Can I drink caffeine while breastfeeding?
This is a question many nursing moms ask themselves. Do you find yourself wondering the same thing?
It’s understandable—after all, if you’ve been avoiding all forms of caffeine while pregnant, you may be more than ready to get back to your morning cup of coffee or a caffeinated soda with lunch every now and then.
But of course, you want to be sure you’re doing the right thing for your little one, too. This is why it’s crucial to understand as much as you can about drinking caffeine while nursing before you ever feel the temptation to make a choice on the matter.
Read on to learn more.
Can you have caffeine while breastfeeding if it comes from a healthier source? What about caffeine that’s found naturally in foods? It’s a good idea to understand the many different sources of caffeine you may face on a regular basis. Coffee and soda aren’t the only culprits, so check out this list to get an idea of what you might want to avoid.
These are the obvious ones. Even decaf coffee contains some caffeine. Most caffeine-free sodas really are caffeine free, but always double check, because some types of fruit sodas and root beers still do contain caffeine.
Black and green tea have some caffeine content, even if they say they’re decaf. Many “infusion” or herbal teas do not, but be sure to check the nutrition information on the tea to be sure.
Cocoa contains caffeine, and therefore, chocolate does too. White chocolate usually doesn’t, but it might so check on this before you consume any white chocolate.
Some types of pain relievers, like Excedrin and Midol, contain caffeine.
These are usually fortified with caffeine.
So now you know a little bit more about which foods and drinks to watch out for, but how much caffeine can you drink while breastfeeding? Is any amount too much? Should you stay away from caffeine completely until you’re done breastfeeding?
The short answer is no, you don’t have to avoid caffeine completely after you’ve given birth to your child. In moderation, it shouldn’t pose any cause for concern.
In some instances, too much caffeine in your diet may cause your breast milk to have a lower iron content, which may in turn cause an iron deficiency in your baby.
Newborn babies are more sensitive to caffeine in breast milk than older babies. When in doubt, wait until your child is about six months old before you reintroduce caffeinated food and beverages into your diet.
If your baby was premature or becomes sick, stay away from caffeine until your child is big and strong enough to process it.
Caffeine sensitivity in nursing babies will usually present itself as more fussiness at nap time and bedtime or irritability for no obvious reason.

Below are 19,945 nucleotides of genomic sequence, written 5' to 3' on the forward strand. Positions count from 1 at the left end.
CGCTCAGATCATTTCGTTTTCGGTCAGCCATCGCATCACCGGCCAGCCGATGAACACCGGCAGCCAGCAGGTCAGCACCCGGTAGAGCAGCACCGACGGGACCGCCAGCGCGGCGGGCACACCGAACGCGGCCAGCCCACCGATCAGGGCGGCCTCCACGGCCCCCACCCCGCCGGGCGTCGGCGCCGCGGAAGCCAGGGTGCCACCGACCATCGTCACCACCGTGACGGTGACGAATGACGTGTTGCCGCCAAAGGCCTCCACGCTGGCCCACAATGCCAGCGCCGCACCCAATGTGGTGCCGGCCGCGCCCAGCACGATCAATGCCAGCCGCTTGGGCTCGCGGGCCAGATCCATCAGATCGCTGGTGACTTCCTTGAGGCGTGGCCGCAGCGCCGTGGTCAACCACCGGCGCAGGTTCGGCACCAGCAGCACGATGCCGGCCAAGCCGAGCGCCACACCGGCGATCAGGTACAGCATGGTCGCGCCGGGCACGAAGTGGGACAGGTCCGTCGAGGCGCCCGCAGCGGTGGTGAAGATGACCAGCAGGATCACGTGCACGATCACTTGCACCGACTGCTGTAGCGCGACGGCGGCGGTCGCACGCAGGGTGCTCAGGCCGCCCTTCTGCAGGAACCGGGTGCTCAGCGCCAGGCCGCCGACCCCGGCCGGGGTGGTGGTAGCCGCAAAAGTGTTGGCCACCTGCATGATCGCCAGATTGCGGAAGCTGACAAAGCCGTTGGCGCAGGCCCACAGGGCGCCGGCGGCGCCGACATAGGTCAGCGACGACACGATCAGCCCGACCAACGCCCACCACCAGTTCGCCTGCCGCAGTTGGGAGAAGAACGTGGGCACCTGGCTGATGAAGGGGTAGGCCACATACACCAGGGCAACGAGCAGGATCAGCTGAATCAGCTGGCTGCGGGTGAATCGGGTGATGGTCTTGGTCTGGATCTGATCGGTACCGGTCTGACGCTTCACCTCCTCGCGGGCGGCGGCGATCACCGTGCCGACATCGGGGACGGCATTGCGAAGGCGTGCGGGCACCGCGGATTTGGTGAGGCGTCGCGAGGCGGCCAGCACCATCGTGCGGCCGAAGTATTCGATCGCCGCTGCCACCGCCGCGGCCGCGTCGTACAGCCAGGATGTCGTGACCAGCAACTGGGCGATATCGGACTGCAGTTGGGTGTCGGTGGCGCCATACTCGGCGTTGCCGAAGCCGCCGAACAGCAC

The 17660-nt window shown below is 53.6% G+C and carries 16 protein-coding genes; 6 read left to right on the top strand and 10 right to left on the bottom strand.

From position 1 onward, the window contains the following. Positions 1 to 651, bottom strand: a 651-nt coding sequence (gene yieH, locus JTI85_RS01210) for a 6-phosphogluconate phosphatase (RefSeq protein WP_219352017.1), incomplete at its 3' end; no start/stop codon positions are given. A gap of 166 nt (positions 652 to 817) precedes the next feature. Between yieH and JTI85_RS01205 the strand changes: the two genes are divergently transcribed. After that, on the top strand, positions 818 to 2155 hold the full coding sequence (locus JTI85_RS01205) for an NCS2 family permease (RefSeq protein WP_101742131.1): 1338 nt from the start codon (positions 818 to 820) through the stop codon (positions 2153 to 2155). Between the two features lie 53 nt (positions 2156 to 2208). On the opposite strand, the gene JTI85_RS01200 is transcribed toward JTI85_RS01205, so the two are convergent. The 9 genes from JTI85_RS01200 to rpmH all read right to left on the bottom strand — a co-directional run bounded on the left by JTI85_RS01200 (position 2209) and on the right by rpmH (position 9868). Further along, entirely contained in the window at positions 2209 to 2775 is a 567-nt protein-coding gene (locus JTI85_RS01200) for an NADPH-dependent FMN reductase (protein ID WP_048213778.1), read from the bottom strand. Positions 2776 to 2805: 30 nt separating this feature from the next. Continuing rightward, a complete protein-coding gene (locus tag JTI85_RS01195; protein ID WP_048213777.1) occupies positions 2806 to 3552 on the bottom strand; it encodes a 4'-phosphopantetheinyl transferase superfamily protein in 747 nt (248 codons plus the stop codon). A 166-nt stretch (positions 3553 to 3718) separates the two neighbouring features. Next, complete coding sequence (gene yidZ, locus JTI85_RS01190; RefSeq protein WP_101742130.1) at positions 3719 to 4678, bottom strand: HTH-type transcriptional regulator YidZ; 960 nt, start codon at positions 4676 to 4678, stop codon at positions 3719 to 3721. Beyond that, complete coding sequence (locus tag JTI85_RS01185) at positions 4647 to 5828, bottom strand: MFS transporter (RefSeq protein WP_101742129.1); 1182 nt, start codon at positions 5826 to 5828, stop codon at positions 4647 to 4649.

It is a myth that caffeine intake will decrease your milk supply. This has been disproven by several studies and is not generally accepted information by healthcare professionals.
There are a lot of questions you may still have regarding consuming caffeine when breastfeeding. “So can I drink caffeine when breastfeeding if I’m careful about the amount?” you might wonder. Generally speaking, yes. You should be able to enjoy a small amount of caffeine every day without worrying about it causing any harm for your nursing baby.
Caffeine in breast milk peaks about 2 hours after you eat or drink it. Only about 1% of the caffeine you consume will end up in your breast milk.
You can time your baby’s nursing sessions around the peaking of caffeine content in your milk supply.
Most professionals agree that a nursing mom should have no more than 300 mg of caffeine per day over all combined caffeine sources. This equals out to about one 16oz cup of coffee every day. However, if you’re eating foods or having other drinks that also contain traces of caffeine, you may need to cut back on your daily coffee more than you might realize.
If you are also a smoker, this will increase the effects of caffeine on you as well as on your baby. It’s best to avoid smoking when nursing your baby if at all possible.
Now that you know a little bit more about what to expect from drinking caffeine while nursing, you’re probably wondering what you should do if you happen to ingest more than the equivalent of a 16oz cup of coffee per day. What happens if you accidentally or purposefully go way over that amount of caffeine? Should you pump and dump?
Most healthcare professionals and other nursing moms agree that you should not pump and dump if you’ve had caffeine, even if you’ve gone over the recommended amount for a day. It’s not necessary, as the most you’ll probably have to deal with is a fussy baby for a short while. Even if you’ve had a lot of caffeine for the day, nurse your baby as normal and try not to worry about it.
The only time when pumping and dumping is really recommended is when your doctor or your child’s pediatrician has suggested it because of a medication you may be taking or for some other specific reason.
If you find your child struggling with caffeine content in your breast milk regularly, however, you may need to think about avoiding caffeine altogether or weaning your child onto formula.
With the right information to help you make the best decision for your little one, you can enjoy caffeine in moderation even while you’re still nursing. And when in doubt, ask your baby’s pediatrician for more assistance.